Now that we know the potentialities of PNN-E let’s make a jump in the future and have a look at a PNN spaceship.
During the days of SC23/a, ASPS released a sketch of their idea of starship:
This is the translation from Italian of all its components:
- Nuclear reactor
- Power adapter
- Power converter
- Primary radiator
- PNN engine and secondary radiator
- Accumulators and Payload area
- Subcooling radiator
- PNN Service module
- Command Module
However during the development of PNN-E the researchers at ASPS discovered the full potential of their engine, so they reinvented the whole project creating something completely different from the standards (and cliches) of modern astronautics.
The spaceship structure
Forget everything you’ve learned from sci-fi movies. The directors have just transposed the design of a sea ship in the space: in reality if such ship accelerates, the crew would fall toward the stern. This is because the vector of the acceleration force is perpendicular to the crew vertical. Yes, maybe some centuries from now our descendants will invent inertial dampers and manipulate gravity, but at present days such design is a failure for space travel.
A PNN ship instead, is basically an hollow cylinder. To make things simpler, let’s imagine this “cylinder” parked on a landing pad, in vertical position. The floors are the various decks, where the central floor is the bridge (we’ll discuss later the reason of this position); a central elevator connects all decks to facilitate the movement of crew and materials.
The ground floor is the best choice for the airlock, to facilitate boarding and landing on a planetary surface. First floor can be fitted to contain engine room, in our case power adapters and converters, and the energy source. The bridge must have vision of what happens around the ship, thus it must be fitted with sentry-boxes that bulges from the external hull (like the brakemen sentry-boxes in old steam engines) or similar arrangements. At least one deck must be shielded from gamma rays and E.M waves, so it can provide shelter to the astronauts in case of solar flares or other dangerous events.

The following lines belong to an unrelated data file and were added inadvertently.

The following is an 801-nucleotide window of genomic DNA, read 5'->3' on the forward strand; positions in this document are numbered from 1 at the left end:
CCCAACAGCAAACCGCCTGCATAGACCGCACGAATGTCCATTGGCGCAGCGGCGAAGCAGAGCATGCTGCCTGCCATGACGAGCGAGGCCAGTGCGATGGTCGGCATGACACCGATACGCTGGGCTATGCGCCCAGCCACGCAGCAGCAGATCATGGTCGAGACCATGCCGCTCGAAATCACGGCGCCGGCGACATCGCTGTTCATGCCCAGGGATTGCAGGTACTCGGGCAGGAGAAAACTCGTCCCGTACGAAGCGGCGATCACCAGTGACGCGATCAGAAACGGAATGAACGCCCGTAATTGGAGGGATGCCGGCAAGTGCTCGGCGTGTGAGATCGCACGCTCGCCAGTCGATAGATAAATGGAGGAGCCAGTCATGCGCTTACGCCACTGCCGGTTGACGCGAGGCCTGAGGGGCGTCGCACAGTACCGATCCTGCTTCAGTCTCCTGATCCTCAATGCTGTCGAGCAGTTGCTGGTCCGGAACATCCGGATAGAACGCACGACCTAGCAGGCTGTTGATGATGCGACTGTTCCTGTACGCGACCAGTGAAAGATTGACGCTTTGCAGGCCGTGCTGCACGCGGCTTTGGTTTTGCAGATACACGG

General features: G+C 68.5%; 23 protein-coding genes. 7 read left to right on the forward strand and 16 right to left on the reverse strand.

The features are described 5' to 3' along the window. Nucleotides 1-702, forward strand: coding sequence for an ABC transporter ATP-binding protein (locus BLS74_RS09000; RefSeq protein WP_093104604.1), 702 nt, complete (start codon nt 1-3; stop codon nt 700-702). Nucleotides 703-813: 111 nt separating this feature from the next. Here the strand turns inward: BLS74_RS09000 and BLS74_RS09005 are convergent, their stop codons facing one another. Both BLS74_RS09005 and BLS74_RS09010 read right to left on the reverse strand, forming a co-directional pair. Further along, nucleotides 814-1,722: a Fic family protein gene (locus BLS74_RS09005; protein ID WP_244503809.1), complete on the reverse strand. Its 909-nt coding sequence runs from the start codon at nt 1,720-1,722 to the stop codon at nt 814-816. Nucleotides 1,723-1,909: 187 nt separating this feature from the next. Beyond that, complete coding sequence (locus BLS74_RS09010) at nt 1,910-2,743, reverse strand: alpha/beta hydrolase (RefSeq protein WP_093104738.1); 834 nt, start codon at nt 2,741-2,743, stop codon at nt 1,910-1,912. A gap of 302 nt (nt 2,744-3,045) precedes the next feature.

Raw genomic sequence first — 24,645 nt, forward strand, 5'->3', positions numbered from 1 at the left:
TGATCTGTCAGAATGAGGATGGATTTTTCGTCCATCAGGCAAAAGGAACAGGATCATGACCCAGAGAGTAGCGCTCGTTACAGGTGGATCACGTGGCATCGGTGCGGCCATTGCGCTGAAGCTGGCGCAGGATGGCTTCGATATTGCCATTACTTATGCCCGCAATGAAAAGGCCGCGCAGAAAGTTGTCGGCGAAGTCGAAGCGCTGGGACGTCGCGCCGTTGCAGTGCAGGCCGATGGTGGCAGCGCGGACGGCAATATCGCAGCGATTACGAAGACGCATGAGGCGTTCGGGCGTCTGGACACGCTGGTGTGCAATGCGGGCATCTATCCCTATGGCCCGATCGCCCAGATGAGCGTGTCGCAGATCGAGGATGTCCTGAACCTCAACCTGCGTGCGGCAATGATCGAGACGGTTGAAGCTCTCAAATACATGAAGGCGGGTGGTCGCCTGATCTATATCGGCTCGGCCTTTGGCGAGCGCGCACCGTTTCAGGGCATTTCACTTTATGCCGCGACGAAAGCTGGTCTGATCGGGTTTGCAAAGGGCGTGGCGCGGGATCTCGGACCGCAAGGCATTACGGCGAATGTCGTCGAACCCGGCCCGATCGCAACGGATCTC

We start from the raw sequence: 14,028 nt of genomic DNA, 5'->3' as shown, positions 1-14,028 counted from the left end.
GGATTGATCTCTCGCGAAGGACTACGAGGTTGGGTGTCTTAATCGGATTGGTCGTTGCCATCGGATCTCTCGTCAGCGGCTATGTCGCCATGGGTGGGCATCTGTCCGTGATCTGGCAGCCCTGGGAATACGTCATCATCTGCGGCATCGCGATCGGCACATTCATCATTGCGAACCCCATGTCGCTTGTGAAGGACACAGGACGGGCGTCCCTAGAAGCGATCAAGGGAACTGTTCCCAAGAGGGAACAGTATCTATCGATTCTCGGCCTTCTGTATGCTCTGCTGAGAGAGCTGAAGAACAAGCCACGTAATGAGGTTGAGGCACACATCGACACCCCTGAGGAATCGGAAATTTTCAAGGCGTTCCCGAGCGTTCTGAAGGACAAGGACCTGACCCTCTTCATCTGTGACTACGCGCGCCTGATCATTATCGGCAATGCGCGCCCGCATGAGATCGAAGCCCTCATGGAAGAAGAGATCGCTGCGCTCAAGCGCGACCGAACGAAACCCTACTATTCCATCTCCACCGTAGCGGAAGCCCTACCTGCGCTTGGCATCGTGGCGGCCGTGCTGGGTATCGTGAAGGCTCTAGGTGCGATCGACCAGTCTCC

About the engine positioning: ASPS wrote those specs at a time when Laureti was speculating of PNN-E tiles, but Tds VF2 seems to use a different concept (disc capacitors). Until further clarification let’s remain loyal to their first specification: the whole hull is the engine, because its surface is covered of thousands of PNN tiles.
Apart from those basic requirements, the ship doesn’t require any particular aerodynamic structure because the traversal of the atmosphere is relatively short, so the external hull can be designed to fit any other need.
Take off, artificial gravity and inversion
In order to take off and reach the orbit, our PNN engine must provide at least 1,1g of thrust to the whole structure. In this phase the generator is stressed, so a set of capacitors can help the energy source by discharging themselves and providing extra power.
Once in flight (the cylinder maintains the vertical position), the ship comfortably accelerates at 1g, leaving the atmosphere and then the orbit. As long as the ship accelerate, the astronauts experiment an artificial gravity. This is because in this configuration the vector of the acceleration force is perpendicular to the astronauts feet. With this flight attitude, to see the destination they have to look above their heads. In this phase you can think the ship like an ascending elevator, where the destination is the last floor.
Once the ship has arrived to its destination it can’t just brake at the last moment, because the sudden deceleration would destroy the ship (and the crew). The procedure will be something similar to this:
- the ship keep accelerating until half-way from the destination
- the crew members are alerted of the imminent inversion: they start to secure themselves and the materials for the incoming zero-g maneuver
- the thruster is switched off (therefore there is no acceleration force to “simulate” the gravity), then the ship rotates of 180°.
- the thruster is switched back on: now is decelerating the ship at 1g.
- The ship will be at full stop nearby the destination.
This simple scheme may help to better understand the maneuver:
Please notice that during deceleration phase the acceleration vector is always directed toward the astronauts feet but now the bow of the ship is facing at the opposite direction of the destination. With this new attitude to see the destination the astronauts have to look below their feet. In this phase you can think the ship as a descending elevator, where the ground floor is the destination.